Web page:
Past and current efforts being made by developed western countries to support the development drives of Africa and other resource-constrained countries includes academic scholarships. This primarily involves admitting students from the developing countries into Western universities to train in academic research using the sophistications and state-of-the-art technologies and environment available. At the end of training, many of these students often end up staying back in their countries of research studies. Those that would return to their countries of origin, often intimidated by the sophistication of their countries of training, are unable to continue with qualitative research due to the absence of a similar research environment they have been trained with. These once productive and budding research academics soon get neutralised and diffused into their countries’ nominal research setting, becoming highly unproductive and inactive.
The fact is that it will normally take exceptional quality for these returning students, being employed by the local superiors, to translate the elements of their sophisticated training in a technological backward setting. The overall result is a situation where huge sums of money is spent by the developing countries and their international funders in research training but little progress being made towards technological independence of these countries. This skill-transfer model is expensive and impacts on only very few set of individual foreign students per unit time. We think that this model is becoming obsolete. Hence, if rapid technological growth is desired of these countries, then a new radical model must evolve.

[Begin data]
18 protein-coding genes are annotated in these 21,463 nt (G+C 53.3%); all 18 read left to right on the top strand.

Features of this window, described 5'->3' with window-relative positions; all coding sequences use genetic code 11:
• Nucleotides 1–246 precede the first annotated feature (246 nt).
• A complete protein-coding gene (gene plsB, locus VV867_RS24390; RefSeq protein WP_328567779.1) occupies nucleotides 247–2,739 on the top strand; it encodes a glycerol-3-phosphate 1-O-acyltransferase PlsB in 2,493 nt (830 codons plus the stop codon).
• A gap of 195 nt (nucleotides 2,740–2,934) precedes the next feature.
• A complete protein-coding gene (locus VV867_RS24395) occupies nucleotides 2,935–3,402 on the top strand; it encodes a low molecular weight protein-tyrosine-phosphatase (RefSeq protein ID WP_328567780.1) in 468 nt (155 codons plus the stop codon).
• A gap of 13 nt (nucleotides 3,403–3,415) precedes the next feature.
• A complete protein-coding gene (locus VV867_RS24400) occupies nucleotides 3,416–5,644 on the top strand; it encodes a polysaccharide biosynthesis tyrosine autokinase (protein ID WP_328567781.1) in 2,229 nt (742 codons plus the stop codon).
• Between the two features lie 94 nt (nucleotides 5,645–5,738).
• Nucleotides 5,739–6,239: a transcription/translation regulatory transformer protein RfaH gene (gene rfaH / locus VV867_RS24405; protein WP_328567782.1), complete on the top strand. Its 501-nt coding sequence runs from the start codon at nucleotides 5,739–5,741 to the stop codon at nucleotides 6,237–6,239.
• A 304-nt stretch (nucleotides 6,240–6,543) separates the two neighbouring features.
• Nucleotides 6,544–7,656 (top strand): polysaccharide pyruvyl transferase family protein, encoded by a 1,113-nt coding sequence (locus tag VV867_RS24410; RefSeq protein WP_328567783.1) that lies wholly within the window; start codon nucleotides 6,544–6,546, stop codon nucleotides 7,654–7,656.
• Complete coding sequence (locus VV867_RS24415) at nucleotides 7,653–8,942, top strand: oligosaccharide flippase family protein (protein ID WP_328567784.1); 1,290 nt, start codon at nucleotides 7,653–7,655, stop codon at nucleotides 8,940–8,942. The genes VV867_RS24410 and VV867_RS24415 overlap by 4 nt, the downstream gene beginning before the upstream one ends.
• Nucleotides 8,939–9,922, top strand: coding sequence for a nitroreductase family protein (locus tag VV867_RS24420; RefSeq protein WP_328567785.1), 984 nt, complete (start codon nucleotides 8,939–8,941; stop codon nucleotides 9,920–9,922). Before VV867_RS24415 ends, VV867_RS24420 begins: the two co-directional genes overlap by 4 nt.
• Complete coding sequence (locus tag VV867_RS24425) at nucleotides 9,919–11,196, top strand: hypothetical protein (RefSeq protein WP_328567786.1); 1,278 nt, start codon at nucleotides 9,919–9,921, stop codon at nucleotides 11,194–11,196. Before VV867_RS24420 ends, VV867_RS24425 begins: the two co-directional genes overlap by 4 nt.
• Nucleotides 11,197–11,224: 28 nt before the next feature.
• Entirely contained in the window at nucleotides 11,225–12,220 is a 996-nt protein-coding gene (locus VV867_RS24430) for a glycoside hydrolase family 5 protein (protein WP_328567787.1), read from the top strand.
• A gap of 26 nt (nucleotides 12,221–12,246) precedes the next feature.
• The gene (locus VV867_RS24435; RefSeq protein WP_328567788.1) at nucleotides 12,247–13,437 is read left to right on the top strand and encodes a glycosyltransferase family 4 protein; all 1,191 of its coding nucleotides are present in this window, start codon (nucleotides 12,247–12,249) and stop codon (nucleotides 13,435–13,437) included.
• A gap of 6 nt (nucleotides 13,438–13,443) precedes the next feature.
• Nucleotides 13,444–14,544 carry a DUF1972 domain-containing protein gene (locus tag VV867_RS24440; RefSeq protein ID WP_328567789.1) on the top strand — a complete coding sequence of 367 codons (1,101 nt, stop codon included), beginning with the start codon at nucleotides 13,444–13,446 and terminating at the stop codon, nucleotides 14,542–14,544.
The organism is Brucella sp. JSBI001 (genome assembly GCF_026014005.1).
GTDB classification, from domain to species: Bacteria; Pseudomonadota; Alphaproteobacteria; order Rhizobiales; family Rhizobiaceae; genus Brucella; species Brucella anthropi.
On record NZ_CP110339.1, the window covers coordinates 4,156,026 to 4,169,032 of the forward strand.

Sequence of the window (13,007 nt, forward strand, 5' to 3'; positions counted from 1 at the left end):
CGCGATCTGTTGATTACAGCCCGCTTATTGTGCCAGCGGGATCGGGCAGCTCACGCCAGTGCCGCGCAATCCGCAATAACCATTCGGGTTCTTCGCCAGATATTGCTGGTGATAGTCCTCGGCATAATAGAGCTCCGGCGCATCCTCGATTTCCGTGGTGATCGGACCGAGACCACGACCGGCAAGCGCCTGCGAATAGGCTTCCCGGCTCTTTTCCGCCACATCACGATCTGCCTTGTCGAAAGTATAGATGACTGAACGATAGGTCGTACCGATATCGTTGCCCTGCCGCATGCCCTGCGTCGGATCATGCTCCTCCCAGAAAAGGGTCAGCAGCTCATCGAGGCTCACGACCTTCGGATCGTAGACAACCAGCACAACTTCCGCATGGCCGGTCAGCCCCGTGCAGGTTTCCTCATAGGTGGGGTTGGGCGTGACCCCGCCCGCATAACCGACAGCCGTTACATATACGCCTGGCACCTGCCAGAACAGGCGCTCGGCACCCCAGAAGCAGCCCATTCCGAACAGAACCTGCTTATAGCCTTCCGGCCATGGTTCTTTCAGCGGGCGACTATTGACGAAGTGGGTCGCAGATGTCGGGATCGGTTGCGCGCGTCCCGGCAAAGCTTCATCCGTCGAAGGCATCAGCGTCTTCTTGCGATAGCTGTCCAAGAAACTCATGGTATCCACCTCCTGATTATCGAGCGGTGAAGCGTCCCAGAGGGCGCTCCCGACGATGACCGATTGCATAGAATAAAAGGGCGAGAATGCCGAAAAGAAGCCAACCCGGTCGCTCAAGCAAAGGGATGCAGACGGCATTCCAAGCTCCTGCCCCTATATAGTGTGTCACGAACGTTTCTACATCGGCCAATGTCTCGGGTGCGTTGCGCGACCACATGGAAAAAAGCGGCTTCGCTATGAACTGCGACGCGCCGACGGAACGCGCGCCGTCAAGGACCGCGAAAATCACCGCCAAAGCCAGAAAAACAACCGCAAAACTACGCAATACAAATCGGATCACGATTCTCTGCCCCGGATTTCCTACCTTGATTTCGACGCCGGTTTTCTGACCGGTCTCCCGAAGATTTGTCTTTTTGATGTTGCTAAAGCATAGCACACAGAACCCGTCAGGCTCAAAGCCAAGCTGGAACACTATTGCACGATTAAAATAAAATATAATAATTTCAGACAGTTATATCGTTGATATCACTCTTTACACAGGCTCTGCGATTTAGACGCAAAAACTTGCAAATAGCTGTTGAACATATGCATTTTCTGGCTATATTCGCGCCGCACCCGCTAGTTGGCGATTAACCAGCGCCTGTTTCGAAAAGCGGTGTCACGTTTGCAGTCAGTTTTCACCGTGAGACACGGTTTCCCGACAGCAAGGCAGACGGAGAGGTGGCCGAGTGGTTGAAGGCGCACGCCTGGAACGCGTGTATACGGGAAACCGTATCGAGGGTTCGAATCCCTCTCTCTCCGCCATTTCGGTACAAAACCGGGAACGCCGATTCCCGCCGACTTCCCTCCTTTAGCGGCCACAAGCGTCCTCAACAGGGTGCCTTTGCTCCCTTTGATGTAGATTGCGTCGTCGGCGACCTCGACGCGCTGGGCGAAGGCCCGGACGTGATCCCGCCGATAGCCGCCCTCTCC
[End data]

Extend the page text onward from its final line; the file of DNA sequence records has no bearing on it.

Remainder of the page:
At the Department of Bioengineering of Imperial College London, we are trying a new model that would reverse the trend that moves young people from the developing countries to our sophisticated technological environment and highly advanced research. This could be a model where our research is rather moved to meet the people in their own environment, challenging them to push the boundaries of their technological needs using materials that are local to them. In this model, the students’ course work in preparation for research takes place within Imperial setting to maintain our teaching standards. However, the research challenge and projects are derived from contemporary needs local to the environments of student’s origin. Volunteering researchers take up local research challenges to be implemented using local contents. As many research students as possible would be tasked on a number of related aspects of the projects, being supervised by the Principal visiting (PVR) researcher. This creates opportunity for relatively more students to come in contact with the PVR, learning how their locally available materials can be investigated to develop a technological solution. Imperial researchers could be awarded fixed term grants for multiple number students from the same region to set the motion in tackling local needs. Upon graduation from research degrees, the students could be retained in the project within their own country or region to progress on their research dissertations, either within the academia or industry.